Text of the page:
Fish Conservation and Culture Laboratory (FCCL)
Since 1996, the FCCL has conserved and cultivated the Delta Smelt. Located 80 miles south of Davis near Byron, CA, one of the facilities main goals is housing a refuge population and research center for Delta Smelt. Visit the FCCL website here.
The laboratory is currently directed by Biological and Agricultural Engineering faculty member, Tien-Chieh Hung, Ph. D.
What does the FCCL do?
The effort of culturing Delta Smelt dates back to 1992 when they were proposed for listing as an endangered species. In 2007, the Delta Smelt population fell to worrisome levels. The California Department of Fish and Game and the US Department of Fish and Wildlife Service, suggested culturing and genetically managing the species. This lead to the current refuge population housed at the FCCL.
Longfin Smelt is another example of a compromised wild species. However, the availability of Longfin Smelt to researchers is highly variable which resulted in challenges to their cultivation.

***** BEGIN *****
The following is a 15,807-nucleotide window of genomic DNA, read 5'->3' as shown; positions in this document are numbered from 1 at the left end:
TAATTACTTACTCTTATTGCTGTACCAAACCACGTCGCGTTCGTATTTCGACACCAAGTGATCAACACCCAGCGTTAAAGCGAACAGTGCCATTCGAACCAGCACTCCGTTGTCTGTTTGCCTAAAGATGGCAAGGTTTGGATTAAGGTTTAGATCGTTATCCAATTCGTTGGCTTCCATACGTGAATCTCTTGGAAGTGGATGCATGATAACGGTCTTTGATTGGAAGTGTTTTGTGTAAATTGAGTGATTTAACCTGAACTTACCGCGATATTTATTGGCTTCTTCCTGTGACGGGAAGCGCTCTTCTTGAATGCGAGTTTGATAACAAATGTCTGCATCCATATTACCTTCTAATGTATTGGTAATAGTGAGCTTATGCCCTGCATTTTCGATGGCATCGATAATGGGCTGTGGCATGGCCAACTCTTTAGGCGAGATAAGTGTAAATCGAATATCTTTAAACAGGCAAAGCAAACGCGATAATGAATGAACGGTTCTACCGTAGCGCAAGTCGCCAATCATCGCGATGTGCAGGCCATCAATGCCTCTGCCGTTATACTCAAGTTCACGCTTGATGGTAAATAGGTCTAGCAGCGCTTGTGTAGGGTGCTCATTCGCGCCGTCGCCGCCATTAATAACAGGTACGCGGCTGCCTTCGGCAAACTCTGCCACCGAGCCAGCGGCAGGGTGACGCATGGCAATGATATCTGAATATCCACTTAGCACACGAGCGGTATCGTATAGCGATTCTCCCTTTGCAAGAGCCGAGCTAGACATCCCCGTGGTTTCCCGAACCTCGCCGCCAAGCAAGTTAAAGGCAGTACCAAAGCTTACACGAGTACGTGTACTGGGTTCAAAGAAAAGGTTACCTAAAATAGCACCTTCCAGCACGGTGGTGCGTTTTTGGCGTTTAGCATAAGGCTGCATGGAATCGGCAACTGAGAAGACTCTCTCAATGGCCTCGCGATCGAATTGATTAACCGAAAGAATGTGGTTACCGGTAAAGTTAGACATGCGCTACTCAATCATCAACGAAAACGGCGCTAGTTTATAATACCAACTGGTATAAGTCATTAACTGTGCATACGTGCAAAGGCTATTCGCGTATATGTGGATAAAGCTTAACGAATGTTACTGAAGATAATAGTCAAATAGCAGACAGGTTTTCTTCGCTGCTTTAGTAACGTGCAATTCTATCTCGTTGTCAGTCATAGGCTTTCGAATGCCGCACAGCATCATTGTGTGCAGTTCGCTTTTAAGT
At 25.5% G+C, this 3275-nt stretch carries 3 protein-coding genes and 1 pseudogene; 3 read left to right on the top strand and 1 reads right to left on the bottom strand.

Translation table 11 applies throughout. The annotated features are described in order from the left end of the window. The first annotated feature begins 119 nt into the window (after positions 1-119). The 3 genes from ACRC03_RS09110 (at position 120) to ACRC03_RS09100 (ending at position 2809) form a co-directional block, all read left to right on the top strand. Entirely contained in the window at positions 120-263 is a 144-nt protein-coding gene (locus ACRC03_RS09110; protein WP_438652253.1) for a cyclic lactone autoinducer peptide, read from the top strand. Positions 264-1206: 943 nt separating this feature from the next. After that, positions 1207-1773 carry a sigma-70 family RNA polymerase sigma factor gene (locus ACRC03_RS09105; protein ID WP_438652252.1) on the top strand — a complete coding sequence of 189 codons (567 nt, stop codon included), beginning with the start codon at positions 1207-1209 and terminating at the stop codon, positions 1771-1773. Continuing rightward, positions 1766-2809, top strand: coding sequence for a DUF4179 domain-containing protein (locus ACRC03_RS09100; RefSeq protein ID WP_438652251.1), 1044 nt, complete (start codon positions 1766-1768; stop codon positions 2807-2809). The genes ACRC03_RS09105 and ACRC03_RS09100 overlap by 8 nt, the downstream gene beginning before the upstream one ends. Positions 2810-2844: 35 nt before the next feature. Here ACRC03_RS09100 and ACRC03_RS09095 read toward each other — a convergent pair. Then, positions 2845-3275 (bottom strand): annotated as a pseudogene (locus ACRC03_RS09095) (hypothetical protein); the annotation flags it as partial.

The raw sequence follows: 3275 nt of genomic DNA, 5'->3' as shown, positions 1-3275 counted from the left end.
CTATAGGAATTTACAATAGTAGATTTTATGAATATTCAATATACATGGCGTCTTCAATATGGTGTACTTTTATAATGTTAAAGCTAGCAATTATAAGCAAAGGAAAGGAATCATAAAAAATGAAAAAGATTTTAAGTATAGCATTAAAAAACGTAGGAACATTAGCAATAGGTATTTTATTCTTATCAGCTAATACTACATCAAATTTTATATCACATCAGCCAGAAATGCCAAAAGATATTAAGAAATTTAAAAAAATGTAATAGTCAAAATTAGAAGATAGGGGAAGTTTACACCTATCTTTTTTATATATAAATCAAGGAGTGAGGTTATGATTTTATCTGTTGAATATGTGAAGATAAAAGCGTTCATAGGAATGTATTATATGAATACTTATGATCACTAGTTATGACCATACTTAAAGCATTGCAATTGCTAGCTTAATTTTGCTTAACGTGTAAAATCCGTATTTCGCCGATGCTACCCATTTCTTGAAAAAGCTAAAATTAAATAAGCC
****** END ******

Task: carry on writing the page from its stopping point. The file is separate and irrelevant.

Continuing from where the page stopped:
This program is a breeding and rearing plan for Delta Smelt with the ultimate goal of minimal derivation from the wild population. Nearly 300 families are managed per year and the refuge population has crossed beyond the 11th generation. See more information about the refuge population by visiting the FCCL website.
The main research at the FCCL centers on the basic biology of smelt as well as research into the improvement of culture techniques: fish marking, reproduction, behavior, feeding, aquacultural engineering and live prey culture.
The FCCL is also proud to collaborate with federal and state agencies, private companies, and research groups at UC Davis. Projects include--but are not limited to--natural stimuli, contamination, exposure, modeling, egg treatment, tagging, and food limitation.
The information presented here is from the FCCL Flyer and can be found on the FCCL website.